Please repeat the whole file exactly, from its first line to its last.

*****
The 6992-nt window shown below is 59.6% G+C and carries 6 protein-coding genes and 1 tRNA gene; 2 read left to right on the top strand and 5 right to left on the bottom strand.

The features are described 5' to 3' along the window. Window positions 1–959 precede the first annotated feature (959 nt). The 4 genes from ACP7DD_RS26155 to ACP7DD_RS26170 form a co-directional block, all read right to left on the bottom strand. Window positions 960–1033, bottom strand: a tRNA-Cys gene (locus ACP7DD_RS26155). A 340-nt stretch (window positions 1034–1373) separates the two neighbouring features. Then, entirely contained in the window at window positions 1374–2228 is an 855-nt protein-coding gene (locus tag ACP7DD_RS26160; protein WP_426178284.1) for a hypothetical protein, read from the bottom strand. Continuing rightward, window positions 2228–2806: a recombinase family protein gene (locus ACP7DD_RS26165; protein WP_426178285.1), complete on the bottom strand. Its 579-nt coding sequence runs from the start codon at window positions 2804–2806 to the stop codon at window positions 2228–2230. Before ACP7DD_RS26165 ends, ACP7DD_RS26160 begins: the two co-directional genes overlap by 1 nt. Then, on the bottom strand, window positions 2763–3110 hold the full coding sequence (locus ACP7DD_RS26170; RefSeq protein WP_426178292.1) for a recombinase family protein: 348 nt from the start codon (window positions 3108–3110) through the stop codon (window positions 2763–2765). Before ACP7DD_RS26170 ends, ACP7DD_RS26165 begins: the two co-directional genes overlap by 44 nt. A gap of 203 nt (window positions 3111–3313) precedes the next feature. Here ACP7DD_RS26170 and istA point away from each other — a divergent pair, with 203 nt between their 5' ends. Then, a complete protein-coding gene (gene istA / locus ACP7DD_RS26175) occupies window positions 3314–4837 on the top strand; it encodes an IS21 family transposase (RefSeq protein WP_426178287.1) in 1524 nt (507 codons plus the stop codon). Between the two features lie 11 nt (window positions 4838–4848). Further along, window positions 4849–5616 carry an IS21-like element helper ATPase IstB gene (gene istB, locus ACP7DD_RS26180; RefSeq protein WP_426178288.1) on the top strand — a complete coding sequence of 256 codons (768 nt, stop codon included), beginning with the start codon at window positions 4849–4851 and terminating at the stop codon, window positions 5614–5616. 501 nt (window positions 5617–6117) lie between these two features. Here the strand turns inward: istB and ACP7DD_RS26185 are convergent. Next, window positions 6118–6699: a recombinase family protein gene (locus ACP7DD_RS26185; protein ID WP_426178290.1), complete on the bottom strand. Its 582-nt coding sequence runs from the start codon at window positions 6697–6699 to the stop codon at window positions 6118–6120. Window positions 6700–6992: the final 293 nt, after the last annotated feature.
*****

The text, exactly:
The 6992-nt window shown below is 59.6% G+C and carries 6 protein-coding genes and 1 tRNA gene; 2 read left to right on the top strand and 5 right to left on the bottom strand.

The features are described 5' to 3' along the window. Window positions 1–959 precede the first annotated feature (959 nt). The 4 genes from ACP7DD_RS26155 to ACP7DD_RS26170 form a co-directional block, all read right to left on the bottom strand. Window positions 960–1033, bottom strand: a tRNA-Cys gene (locus ACP7DD_RS26155). A 340-nt stretch (window positions 1034–1373) separates the two neighbouring features. Then, entirely contained in the window at window positions 1374–2228 is an 855-nt protein-coding gene (locus tag ACP7DD_RS26160; protein WP_426178284.1) for a hypothetical protein, read from the bottom strand. Continuing rightward, window positions 2228–2806: a recombinase family protein gene (locus ACP7DD_RS26165; protein WP_426178285.1), complete on the bottom strand. Its 579-nt coding sequence runs from the start codon at window positions 2804–2806 to the stop codon at window positions 2228–2230. Before ACP7DD_RS26165 ends, ACP7DD_RS26160 begins: the two co-directional genes overlap by 1 nt. Then, on the bottom strand, window positions 2763–3110 hold the full coding sequence (locus ACP7DD_RS26170; RefSeq protein WP_426178292.1) for a recombinase family protein: 348 nt from the start codon (window positions 3108–3110) through the stop codon (window positions 2763–2765). Before ACP7DD_RS26170 ends, ACP7DD_RS26165 begins: the two co-directional genes overlap by 44 nt. A gap of 203 nt (window positions 3111–3313) precedes the next feature. Here ACP7DD_RS26170 and istA point away from each other — a divergent pair, with 203 nt between their 5' ends. Then, a complete protein-coding gene (gene istA / locus ACP7DD_RS26175) occupies window positions 3314–4837 on the top strand; it encodes an IS21 family transposase (RefSeq protein WP_426178287.1) in 1524 nt (507 codons plus the stop codon). Between the two features lie 11 nt (window positions 4838–4848). Further along, window positions 4849–5616 carry an IS21-like element helper ATPase IstB gene (gene istB, locus ACP7DD_RS26180; RefSeq protein WP_426178288.1) on the top strand — a complete coding sequence of 256 codons (768 nt, stop codon included), beginning with the start codon at window positions 4849–4851 and terminating at the stop codon, window positions 5614–5616. 501 nt (window positions 5617–6117) lie between these two features. Here the strand turns inward: istB and ACP7DD_RS26185 are convergent. Next, window positions 6118–6699: a recombinase family protein gene (locus ACP7DD_RS26185; protein ID WP_426178290.1), complete on the bottom strand. Its 582-nt coding sequence runs from the start codon at window positions 6697–6699 to the stop codon at window positions 6118–6120. Window positions 6700–6992: the final 293 nt, after the last annotated feature.